The French government – all EU governments – should consider windfall taxes on companies and individuals who make a killing from the Ukraine war.  The “oiligarchs” are not just in Moscow or Kensington.

The French government might start with TotalEnergies, ex-Total, the French energy giant, which made billions of euros in extra profits from the rise in market oil prices last year. TotalEnergies, unlike say BP and Shell, is also refusing so far to abandon its interests in Russia.

Declaration of no interest: I have an electric car. I can drive smugly past the big totems outside my local Super-U announcing pump prices over €2 a litre. I am pleased to see that President Macron is planning to announce, as part of his election programme, new government subsidies to make the leasing of electric cars affordable for people like my neighbour, Fabrice.

But that will take time. The government may be lucky and oil prices will continue to fall in the weeks ahead. Macron and Castex would be foolish to count on it. 

More needs to be done about fuel prices, and rapidly, if there is not to be a Yellow Vest-type rebellion in provincial France this spring and summer.

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EXPLAINED: Does France really have a hijab ban?

As Iranian women burn their hijabs in protest at the country's repressive laws you might have heard people contrasting this to the French 'hijab ban' - but is the Muslim headscarf actually banned in France?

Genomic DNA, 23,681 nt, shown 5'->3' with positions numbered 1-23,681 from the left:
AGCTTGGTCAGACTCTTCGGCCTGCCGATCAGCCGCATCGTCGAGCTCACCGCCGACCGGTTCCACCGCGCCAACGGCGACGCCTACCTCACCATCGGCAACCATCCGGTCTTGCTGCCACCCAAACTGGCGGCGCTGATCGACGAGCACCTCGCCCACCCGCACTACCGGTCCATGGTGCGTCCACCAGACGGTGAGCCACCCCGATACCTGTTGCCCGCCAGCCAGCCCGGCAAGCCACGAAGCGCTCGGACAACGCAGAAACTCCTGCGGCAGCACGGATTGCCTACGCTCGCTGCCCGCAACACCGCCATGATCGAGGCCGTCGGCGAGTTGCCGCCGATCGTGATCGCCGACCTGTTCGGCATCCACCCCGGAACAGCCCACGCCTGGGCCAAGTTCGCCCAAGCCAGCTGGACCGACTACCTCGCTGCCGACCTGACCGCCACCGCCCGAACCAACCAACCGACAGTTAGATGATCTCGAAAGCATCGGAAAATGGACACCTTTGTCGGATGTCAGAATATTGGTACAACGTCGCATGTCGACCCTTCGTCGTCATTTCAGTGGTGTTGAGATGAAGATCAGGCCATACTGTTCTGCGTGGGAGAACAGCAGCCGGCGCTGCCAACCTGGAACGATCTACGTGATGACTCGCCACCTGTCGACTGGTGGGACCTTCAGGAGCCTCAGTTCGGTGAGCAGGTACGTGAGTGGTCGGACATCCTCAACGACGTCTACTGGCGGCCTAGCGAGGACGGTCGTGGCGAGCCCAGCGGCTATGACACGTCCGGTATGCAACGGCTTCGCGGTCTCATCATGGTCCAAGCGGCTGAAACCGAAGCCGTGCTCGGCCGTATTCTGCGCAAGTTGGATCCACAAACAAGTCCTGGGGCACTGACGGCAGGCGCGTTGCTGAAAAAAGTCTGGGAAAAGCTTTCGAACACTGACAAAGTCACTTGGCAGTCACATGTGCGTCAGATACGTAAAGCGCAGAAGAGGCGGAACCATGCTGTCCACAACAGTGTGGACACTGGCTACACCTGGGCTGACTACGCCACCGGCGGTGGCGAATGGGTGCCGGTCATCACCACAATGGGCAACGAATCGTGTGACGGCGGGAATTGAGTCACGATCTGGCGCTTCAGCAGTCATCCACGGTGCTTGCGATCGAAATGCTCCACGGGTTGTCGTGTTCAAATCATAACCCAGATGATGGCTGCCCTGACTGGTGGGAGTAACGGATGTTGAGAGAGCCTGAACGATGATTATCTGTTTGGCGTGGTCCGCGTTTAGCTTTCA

EXPLAINED: Does France really have a hijab ban?

What are the rules? Does France have a hijab ban?

No, France does not have a ban on hijabs in public spaces. However, the rules differ when it comes to headscarves and full-face coverings and this can be confusing because both the full-face veil and the Muslim headscarf are often referred to a voile in French.

In 2010, the country brought in a complete ban on clothing that includes full-face coverings – including the burka and niqab. These cannot be worn in any public space in France, at risk of a €150 fine.

The hijab or headscarf, however, is completely legal in public spaces including shops, cafés and the streets and it’s common to see women wearing them, especially in certain areas of the big cities like Paris.